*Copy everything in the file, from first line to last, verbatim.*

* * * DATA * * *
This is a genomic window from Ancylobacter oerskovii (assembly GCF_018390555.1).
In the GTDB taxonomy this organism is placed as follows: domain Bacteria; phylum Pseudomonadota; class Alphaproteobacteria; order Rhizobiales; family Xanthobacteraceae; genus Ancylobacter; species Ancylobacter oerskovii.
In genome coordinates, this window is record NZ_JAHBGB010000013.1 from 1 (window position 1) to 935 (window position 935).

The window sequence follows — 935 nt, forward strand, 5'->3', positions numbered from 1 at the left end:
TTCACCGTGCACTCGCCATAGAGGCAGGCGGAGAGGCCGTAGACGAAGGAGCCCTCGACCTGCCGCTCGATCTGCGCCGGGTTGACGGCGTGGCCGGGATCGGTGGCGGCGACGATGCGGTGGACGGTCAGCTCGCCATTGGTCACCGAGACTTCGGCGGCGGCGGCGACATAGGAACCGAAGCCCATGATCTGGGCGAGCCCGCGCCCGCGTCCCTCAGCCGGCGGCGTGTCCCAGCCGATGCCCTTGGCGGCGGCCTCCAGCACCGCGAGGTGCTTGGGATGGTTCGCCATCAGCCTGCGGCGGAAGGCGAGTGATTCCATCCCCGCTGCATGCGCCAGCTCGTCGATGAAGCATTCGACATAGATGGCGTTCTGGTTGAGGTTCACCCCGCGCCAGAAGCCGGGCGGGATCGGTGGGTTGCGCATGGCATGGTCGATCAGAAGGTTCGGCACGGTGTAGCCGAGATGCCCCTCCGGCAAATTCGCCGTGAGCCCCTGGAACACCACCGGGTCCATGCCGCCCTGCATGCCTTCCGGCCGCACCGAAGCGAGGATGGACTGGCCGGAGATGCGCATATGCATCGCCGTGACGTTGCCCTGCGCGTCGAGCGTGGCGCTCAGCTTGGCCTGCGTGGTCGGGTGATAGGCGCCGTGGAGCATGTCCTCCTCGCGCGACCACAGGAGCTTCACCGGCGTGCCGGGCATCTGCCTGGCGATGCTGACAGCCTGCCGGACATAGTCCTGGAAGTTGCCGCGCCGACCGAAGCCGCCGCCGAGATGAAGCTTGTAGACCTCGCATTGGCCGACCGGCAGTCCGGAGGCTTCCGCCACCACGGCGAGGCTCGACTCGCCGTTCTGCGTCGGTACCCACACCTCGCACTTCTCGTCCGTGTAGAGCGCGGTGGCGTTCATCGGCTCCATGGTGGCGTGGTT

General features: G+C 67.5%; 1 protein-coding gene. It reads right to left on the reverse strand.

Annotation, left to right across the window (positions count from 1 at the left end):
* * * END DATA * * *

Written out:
This is a genomic window from Ancylobacter oerskovii (assembly GCF_018390555.1).
In the GTDB taxonomy this organism is placed as follows: domain Bacteria; phylum Pseudomonadota; class Alphaproteobacteria; order Rhizobiales; family Xanthobacteraceae; genus Ancylobacter; species Ancylobacter oerskovii.
In genome coordinates, this window is record NZ_JAHBGB010000013.1 from 1 (window position 1) to 935 (window position 935).

The window sequence follows — 935 nt, forward strand, 5'->3', positions numbered from 1 at the left end:
TTCACCGTGCACTCGCCATAGAGGCAGGCGGAGAGGCCGTAGACGAAGGAGCCCTCGACCTGCCGCTCGATCTGCGCCGGGTTGACGGCGTGGCCGGGATCGGTGGCGGCGACGATGCGGTGGACGGTCAGCTCGCCATTGGTCACCGAGACTTCGGCGGCGGCGGCGACATAGGAACCGAAGCCCATGATCTGGGCGAGCCCGCGCCCGCGTCCCTCAGCCGGCGGCGTGTCCCAGCCGATGCCCTTGGCGGCGGCCTCCAGCACCGCGAGGTGCTTGGGATGGTTCGCCATCAGCCTGCGGCGGAAGGCGAGTGATTCCATCCCCGCTGCATGCGCCAGCTCGTCGATGAAGCATTCGACATAGATGGCGTTCTGGTTGAGGTTCACCCCGCGCCAGAAGCCGGGCGGGATCGGTGGGTTGCGCATGGCATGGTCGATCAGAAGGTTCGGCACGGTGTAGCCGAGATGCCCCTCCGGCAAATTCGCCGTGAGCCCCTGGAACACCACCGGGTCCATGCCGCCCTGCATGCCTTCCGGCCGCACCGAAGCGAGGATGGACTGGCCGGAGATGCGCATATGCATCGCCGTGACGTTGCCCTGCGCGTCGAGCGTGGCGCTCAGCTTGGCCTGCGTGGTCGGGTGATAGGCGCCGTGGAGCATGTCCTCCTCGCGCGACCACAGGAGCTTCACCGGCGTGCCGGGCATCTGCCTGGCGATGCTGACAGCCTGCCGGACATAGTCCTGGAAGTTGCCGCGCCGACCGAAGCCGCCGCCGAGATGAAGCTTGTAGACCTCGCATTGGCCGACCGGCAGTCCGGAGGCTTCCGCCACCACGGCGAGGCTCGACTCGCCGTTCTGCGTCGGTACCCACACCTCGCACTTCTCGTCCGTGTAGAGCGCGGTGGCGTTCATCGGCTCCATGGTGGCGTGGTT

General features: G+C 67.5%; 1 protein-coding gene. It reads right to left on the reverse strand.

Annotation, left to right across the window (positions count from 1 at the left end):